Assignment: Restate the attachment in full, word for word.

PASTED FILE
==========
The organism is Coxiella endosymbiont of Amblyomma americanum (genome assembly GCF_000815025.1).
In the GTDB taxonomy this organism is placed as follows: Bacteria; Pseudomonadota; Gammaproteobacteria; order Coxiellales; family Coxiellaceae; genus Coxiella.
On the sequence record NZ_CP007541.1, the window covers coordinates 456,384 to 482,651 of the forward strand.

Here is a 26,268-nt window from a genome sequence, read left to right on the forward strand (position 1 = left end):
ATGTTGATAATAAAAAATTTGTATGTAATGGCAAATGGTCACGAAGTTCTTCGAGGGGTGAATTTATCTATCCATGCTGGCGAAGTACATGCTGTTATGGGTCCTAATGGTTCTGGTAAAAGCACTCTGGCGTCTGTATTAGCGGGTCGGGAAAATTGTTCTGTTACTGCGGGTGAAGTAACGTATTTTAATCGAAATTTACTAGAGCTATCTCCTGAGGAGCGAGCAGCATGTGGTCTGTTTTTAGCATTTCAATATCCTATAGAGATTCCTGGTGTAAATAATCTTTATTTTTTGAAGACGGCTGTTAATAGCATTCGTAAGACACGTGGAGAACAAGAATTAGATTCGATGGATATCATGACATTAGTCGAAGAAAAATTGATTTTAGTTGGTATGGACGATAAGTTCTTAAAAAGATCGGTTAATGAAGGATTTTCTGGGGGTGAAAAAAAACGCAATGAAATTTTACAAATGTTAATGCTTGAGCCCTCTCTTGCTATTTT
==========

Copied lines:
The organism is Coxiella endosymbiont of Amblyomma americanum (genome assembly GCF_000815025.1).
In the GTDB taxonomy this organism is placed as follows: Bacteria; Pseudomonadota; Gammaproteobacteria; order Coxiellales; family Coxiellaceae; genus Coxiella.
On the sequence record NZ_CP007541.1, the window covers coordinates 456,384 to 482,651 of the forward strand.

Here is a 26,268-nt window from a genome sequence, read left to right on the forward strand (position 1 = left end):
ATGTTGATAATAAAAAATTTGTATGTAATGGCAAATGGTCACGAAGTTCTTCGAGGGGTGAATTTATCTATCCATGCTGGCGAAGTACATGCTGTTATGGGTCCTAATGGTTCTGGTAAAAGCACTCTGGCGTCTGTATTAGCGGGTCGGGAAAATTGTTCTGTTACTGCGGGTGAAGTAACGTATTTTAATCGAAATTTACTAGAGCTATCTCCTGAGGAGCGAGCAGCATGTGGTCTGTTTTTAGCATTTCAATATCCTATAGAGATTCCTGGTGTAAATAATCTTTATTTTTTGAAGACGGCTGTTAATAGCATTCGTAAGACACGTGGAGAACAAGAATTAGATTCGATGGATATCATGACATTAGTCGAAGAAAAATTGATTTTAGTTGGTATGGACGATAAGTTCTTAAAAAGATCGGTTAATGAAGGATTTTCTGGGGGTGAAAAAAAACGCAATGAAATTTTACAAATGTTAATGCTTGAGCCCTCTCTTGCTATTTT